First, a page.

Religion is good, as long as you know it’s performance and performative. It is how you dramatize your spiritual being if you believe you have a non-material aspect to your existence.

It should be beautiful, releasing, profound, personal, communal, needing no defense. It is a sacred story that you perform through ritual. These stories can also be visceral and fearful when what we want to express is beyond your own human comprehension.

For example, many religions have an aspect of a terrible sacrifice as part of their salvation story. The idea that someone innocent has to descend into the depths of undeserved pain, dismemberment and darkness in order to free us into light.

A father (Yahweh) gets his own innocent son killed in a gruesome manner. A god (Prometheus) saves humanity by stealing fire for them and for punishment he gets chained to a rock for eternity while an eagle eats his liver. A god (Ogun) sacrifices himself in a punishing descent to earth to clear the path for human civilization by bringing them iron.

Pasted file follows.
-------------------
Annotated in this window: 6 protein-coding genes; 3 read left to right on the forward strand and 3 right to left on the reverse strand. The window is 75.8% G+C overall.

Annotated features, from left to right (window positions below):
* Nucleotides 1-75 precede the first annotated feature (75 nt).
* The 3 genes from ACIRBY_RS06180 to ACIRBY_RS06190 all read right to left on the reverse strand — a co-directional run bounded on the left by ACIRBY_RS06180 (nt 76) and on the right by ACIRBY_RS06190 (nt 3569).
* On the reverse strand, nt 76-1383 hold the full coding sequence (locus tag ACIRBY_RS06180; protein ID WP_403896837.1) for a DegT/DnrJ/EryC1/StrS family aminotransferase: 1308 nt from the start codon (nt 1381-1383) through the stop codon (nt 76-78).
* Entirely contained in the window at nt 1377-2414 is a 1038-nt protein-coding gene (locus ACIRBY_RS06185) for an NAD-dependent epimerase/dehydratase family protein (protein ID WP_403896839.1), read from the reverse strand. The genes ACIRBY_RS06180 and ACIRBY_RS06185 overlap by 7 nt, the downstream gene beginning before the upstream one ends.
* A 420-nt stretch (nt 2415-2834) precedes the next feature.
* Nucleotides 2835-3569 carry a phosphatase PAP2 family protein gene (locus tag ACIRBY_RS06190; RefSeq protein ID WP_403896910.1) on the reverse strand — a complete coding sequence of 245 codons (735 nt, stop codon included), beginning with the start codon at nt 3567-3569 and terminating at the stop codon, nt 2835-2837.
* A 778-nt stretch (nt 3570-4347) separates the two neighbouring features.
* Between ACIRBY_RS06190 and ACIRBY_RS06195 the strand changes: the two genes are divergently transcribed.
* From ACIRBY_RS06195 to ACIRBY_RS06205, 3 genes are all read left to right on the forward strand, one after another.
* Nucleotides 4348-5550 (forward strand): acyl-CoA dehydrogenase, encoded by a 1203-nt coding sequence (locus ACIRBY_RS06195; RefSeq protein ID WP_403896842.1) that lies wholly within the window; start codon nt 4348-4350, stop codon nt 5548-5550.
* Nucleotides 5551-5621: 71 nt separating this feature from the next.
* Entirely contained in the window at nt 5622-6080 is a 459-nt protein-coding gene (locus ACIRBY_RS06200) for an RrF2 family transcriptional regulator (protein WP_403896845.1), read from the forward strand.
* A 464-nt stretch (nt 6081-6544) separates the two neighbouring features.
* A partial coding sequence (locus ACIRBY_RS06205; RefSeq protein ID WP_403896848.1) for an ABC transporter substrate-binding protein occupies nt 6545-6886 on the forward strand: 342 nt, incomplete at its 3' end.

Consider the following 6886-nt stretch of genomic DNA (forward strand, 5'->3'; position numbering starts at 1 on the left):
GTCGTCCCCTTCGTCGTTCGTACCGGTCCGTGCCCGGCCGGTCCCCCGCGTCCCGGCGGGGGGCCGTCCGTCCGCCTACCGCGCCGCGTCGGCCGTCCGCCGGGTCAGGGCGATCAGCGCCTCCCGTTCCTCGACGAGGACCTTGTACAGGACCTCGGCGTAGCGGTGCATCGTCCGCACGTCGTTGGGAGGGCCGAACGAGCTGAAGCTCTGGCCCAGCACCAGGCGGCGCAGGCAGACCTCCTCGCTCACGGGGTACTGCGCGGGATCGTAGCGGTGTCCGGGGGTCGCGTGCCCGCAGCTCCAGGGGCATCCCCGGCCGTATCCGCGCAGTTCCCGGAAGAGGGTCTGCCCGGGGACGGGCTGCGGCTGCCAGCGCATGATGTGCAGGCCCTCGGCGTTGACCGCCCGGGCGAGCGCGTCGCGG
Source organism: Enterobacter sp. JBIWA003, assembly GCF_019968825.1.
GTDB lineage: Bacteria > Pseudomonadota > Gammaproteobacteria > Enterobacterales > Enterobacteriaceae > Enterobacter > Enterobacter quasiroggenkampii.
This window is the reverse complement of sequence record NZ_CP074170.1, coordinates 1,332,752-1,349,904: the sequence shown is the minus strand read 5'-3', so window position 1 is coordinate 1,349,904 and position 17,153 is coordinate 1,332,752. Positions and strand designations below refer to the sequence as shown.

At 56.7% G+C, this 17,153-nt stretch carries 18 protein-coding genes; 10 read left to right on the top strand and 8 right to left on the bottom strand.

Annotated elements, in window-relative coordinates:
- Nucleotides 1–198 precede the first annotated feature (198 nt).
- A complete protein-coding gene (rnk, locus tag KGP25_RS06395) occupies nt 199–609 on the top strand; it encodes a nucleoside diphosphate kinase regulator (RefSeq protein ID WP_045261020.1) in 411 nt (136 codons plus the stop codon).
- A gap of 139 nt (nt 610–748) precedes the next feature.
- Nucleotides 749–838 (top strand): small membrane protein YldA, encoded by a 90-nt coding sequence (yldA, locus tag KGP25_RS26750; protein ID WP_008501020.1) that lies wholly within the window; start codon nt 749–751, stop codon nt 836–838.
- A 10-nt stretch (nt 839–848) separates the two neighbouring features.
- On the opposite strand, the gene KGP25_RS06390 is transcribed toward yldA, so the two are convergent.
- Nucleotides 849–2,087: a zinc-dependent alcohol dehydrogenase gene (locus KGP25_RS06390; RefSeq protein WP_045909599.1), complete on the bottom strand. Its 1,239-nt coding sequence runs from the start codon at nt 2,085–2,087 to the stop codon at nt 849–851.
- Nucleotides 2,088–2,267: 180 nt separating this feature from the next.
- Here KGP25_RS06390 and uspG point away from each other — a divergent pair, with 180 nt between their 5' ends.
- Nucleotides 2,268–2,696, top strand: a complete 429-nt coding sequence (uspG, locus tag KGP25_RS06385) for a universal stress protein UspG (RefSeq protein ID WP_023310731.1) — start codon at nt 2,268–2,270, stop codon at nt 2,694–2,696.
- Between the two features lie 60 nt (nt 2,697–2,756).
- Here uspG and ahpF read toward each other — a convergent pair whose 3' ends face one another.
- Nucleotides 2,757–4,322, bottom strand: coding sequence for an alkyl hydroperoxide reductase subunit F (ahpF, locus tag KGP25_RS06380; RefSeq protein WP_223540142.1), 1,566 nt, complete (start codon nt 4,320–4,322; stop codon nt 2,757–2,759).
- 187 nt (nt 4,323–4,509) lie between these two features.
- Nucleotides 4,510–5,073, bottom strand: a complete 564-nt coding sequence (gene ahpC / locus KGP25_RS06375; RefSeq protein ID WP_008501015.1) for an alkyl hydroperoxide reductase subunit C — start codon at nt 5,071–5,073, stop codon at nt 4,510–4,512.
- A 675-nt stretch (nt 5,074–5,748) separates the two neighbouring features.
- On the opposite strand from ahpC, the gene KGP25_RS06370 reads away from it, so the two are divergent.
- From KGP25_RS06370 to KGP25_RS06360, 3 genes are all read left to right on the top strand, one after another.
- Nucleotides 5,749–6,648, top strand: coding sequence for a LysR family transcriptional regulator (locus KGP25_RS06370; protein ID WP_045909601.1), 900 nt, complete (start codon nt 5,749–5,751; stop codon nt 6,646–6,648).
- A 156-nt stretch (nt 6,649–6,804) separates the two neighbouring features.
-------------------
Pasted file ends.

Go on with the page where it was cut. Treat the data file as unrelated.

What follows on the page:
It’s a shocking formula for a plot, one repeated in many cultures, as confounding as the non-material concepts that it tries to explore – love, suffering, forgiveness, purpose, belonging, etc.

But when we perform these stories, we know to do them with beauty, song, dance, costume, reverence and symbol. Nobody gets crucified every Sunday, or chained to rocks, or thrown down from the skies.

No one should be fasting for 40 days and nights either for a miracle, on account of a story about their deity having fasted that long. Do it for three days as ritual. I used to do it before opening night of every show I directed and I’d get a rush.

I found out the act possibly released a load of dopamine. The science makes sense. The rush was neither a miracle nor a sign from god that my show will be a box-office record breaker. I was simply performing my spirituality and enjoying the dopamine reward.

It is when we lose the performance and performative aspect of religion that we create cults. It never ends well. To the victims of Shakahola and your families, may you find grace.

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